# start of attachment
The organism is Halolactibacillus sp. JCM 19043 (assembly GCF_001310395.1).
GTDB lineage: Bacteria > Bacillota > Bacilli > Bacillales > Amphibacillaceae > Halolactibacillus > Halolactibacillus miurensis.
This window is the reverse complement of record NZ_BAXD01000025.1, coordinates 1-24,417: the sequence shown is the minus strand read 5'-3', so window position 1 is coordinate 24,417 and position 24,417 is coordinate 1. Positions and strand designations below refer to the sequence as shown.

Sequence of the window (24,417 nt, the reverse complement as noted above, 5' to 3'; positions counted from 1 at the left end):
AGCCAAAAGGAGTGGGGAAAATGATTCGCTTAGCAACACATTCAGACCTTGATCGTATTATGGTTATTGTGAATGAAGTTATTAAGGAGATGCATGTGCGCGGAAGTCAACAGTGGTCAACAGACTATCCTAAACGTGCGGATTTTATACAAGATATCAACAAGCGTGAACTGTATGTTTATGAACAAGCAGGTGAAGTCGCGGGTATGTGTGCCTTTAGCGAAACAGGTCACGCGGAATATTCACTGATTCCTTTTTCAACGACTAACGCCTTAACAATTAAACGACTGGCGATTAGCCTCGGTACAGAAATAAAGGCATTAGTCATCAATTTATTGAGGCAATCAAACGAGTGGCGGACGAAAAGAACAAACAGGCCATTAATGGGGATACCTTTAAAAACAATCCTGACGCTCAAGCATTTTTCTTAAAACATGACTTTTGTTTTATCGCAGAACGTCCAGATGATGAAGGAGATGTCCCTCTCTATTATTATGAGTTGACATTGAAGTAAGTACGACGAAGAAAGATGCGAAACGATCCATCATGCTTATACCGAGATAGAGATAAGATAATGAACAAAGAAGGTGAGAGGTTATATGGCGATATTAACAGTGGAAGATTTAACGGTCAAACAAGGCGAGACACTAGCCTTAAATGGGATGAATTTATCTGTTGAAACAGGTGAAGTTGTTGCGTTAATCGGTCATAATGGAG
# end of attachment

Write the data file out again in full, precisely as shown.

The organism is Halolactibacillus sp. JCM 19043 (assembly GCF_001310395.1).
GTDB lineage: Bacteria > Bacillota > Bacilli > Bacillales > Amphibacillaceae > Halolactibacillus > Halolactibacillus miurensis.
This window is the reverse complement of record NZ_BAXD01000025.1, coordinates 1-24,417: the sequence shown is the minus strand read 5'-3', so window position 1 is coordinate 24,417 and position 24,417 is coordinate 1. Positions and strand designations below refer to the sequence as shown.

Sequence of the window (24,417 nt, the reverse complement as noted above, 5' to 3'; positions counted from 1 at the left end):
AGCCAAAAGGAGTGGGGAAAATGATTCGCTTAGCAACACATTCAGACCTTGATCGTATTATGGTTATTGTGAATGAAGTTATTAAGGAGATGCATGTGCGCGGAAGTCAACAGTGGTCAACAGACTATCCTAAACGTGCGGATTTTATACAAGATATCAACAAGCGTGAACTGTATGTTTATGAACAAGCAGGTGAAGTCGCGGGTATGTGTGCCTTTAGCGAAACAGGTCACGCGGAATATTCACTGATTCCTTTTTCAACGACTAACGCCTTAACAATTAAACGACTGGCGATTAGCCTCGGTACAGAAATAAAGGCATTAGTCATCAATTTATTGAGGCAATCAAACGAGTGGCGGACGAAAAGAACAAACAGGCCATTAATGGGGATACCTTTAAAAACAATCCTGACGCTCAAGCATTTTTCTTAAAACATGACTTTTGTTTTATCGCAGAACGTCCAGATGATGAAGGAGATGTCCCTCTCTATTATTATGAGTTGACATTGAAGTAAGTACGACGAAGAAAGATGCGAAACGATCCATCATGCTTATACCGAGATAGAGATAAGATAATGAACAAAGAAGGTGAGAGGTTATATGGCGATATTAACAGTGGAAGATTTAACGGTCAAACAAGGCGAGACACTAGCCTTAAATGGGATGAATTTATCTGTTGAAACAGGTGAAGTTGTTGCGTTAATCGGTCATAATGGAG